Student Questions About Working on Plexiglas-Linda KempPosted October 13 2015
Student Questions About Working on Plexiglas
Why do you use plexi instead of stretching the paper on a board? When working wet into wet I lay my paper directly on a piece of plexiglas. The non-porous surface doesn’t absorb the moisture as a wooden board does, rather it traps the water and allows you to work much longer. The combination of fresh paint and damp paper produces beautiful transitions, flowing colors and soft edges when laying down loose masses of color in the first stages of the painting.
Working on super-saturated paper that has been laid on plexi is best for the underpainting part of my process. Remember that the wetter the paper is the greater the flow!
Plexi is readily available, inexpensive, lightweight and easy to clean.
How long do you leave the painting on the plexi? The painting must be moved to a wooden board to dry when the wet in wet portion of the painting is complete. It is best to allow the paper to dry naturally as the paper will curl severely if you try to speed the process with a hairdryer.
When the paper dries can you wet it down again and reattach it? If you wish to go back in and start defining shapes and working up the details, wait until the paper is dry, then lay the underpainting on your work table or plexiglas without rewetting.
There is no need to re-stretch it on a board - just work on the loose dry paper for lots of control. To go back into the dry painting, re-wet small areas to glaze or wash in colour.
Why doesn’t the paper buckle with your technique of using plexiglas? When watercolor paper is evenly soaked with water and laid on the plexi there will be little or no buckling as the paper fibres all stretch the same amount. Paper buckles when it is unevenly wet (or re-wet) as when applying puddles of watery paint and when glazing on dry paper.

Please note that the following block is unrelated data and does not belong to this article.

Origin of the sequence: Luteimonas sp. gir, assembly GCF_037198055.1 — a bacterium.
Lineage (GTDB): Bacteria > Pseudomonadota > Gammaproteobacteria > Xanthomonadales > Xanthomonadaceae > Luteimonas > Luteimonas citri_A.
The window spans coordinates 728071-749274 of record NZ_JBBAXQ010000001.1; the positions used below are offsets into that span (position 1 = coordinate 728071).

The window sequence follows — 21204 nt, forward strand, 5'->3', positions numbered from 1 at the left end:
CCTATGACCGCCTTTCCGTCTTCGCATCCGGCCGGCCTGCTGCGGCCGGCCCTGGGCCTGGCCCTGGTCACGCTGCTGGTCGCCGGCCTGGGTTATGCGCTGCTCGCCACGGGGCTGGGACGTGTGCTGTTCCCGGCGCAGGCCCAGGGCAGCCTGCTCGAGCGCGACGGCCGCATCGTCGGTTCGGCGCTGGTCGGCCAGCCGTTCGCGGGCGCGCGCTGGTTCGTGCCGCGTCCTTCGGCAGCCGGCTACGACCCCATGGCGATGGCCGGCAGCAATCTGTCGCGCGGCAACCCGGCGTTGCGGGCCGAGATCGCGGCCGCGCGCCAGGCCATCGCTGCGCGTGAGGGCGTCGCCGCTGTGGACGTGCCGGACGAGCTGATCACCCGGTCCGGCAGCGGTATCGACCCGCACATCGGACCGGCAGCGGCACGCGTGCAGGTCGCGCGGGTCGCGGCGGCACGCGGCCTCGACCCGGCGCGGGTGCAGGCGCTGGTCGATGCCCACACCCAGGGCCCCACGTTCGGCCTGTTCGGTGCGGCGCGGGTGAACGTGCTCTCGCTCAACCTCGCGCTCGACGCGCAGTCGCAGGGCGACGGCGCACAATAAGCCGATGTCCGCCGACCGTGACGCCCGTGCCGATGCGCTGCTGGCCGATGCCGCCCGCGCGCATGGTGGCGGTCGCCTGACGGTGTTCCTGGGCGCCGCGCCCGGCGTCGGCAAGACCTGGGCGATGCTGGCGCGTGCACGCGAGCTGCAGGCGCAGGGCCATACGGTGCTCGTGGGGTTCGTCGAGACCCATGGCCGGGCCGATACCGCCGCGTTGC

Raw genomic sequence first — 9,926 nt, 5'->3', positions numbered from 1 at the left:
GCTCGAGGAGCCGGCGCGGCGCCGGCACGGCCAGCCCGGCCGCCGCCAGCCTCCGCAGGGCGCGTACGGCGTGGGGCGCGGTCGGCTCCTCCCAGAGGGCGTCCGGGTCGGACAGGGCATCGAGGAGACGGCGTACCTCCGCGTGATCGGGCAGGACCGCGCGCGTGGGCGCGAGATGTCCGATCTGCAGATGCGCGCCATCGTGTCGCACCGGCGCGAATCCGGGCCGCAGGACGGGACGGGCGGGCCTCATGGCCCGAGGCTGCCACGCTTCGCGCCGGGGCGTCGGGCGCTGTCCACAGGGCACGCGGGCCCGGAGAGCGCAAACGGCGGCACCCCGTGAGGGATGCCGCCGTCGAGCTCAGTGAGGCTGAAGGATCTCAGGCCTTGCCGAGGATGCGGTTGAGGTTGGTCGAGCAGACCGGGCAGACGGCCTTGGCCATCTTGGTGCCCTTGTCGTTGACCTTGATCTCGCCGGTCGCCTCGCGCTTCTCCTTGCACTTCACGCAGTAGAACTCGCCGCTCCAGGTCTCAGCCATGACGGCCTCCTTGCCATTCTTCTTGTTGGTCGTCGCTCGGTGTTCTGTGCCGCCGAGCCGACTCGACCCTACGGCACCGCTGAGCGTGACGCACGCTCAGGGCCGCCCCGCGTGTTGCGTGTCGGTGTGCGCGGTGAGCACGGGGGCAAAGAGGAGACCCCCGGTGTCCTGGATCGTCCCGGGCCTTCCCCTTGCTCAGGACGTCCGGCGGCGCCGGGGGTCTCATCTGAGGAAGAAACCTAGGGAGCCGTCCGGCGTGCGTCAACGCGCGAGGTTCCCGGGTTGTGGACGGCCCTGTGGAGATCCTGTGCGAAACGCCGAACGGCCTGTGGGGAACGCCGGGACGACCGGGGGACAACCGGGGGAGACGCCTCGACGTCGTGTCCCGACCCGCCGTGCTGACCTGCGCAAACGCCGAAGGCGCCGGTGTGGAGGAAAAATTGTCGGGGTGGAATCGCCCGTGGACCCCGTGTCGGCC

What if my paper buckles when I glaze? A few small hills and valleys shouldn't cause any major trouble but it is possible to flatten the paper if necessary. This can be done by dampening the back of the dry painting with a small amount of clean water and sandwiching it between wooden boards - be sure to protect the paper with clean paper towels. Weight the boards down with books and leave to dry for a few hours or overnight. Small pieces can be flattened by ironing the back of the painting with a warm steam iron. Be sure to use a damp tea towel will protect the painting.
Do I have to fully complete your painting in one sitting? It is possible to complete the painting with layers in a wet into wet fashion using advanced techniques but for the most control or if negative painting is new to you, develop and finish the painting on dry paper.
So here is the plan of action:
- Prepare the wet into wet underpainting on the plexiglas
- Transfer the wet underpainting to a wooden board - leave to air dry
- Return your dry underpainting to your workspace and build with layers of glazes to complete
- Flatten small pieces with a press cloth and steam iron or dampen the back of large pieces and flatten between boards overnight.
How do you work on big watercolor paintings on plexi? I have a huge piece of plexi that covers the top of my painting table. I don't bother to staple or tape paper at all, not even if it is very light-weight. I saturate the back and front of the paper with a large wash brush and lay it out on the plexi. This gives you lots of time to work wet into wet but don’t stop to answer the phone. The paper is removed and placed on a wooden board to dry before applying the final layering of glazes or tighter details. It works for me so give it a try!
How long do you typically work on pieces before moving the painting to a wood backing board to dry? As long as possible! I love the effects of wet into wet and try to sustain this part of the process of painting for as long as I can. By working with freshly squeezed paint that has not been overly diluted and the natural evaporation of water it is possible to build from start of finish. The trick is to build with transition of value, hue or intensity so the layers hold.
If I have the good fortune of completing a painting wet into wet )or fresh paint on damp paper to be more precise) I remove it to a wooden board for only for the final drying.
What kind of paper should I use? I suggest that you always work with good quality paper of a 140lb min. weight. (Even if you are a beginner!) Buy paper by the sheet not in a pad - Arches, Saunders Waterford, Lana, Winsor Newton are good options. Cold Press (CP) is a good all around surface. I would also suggest that you try some Strathmore Aquarius paper. It is much lighter in weight (80 lb) and quite smooth, but it does not buckle.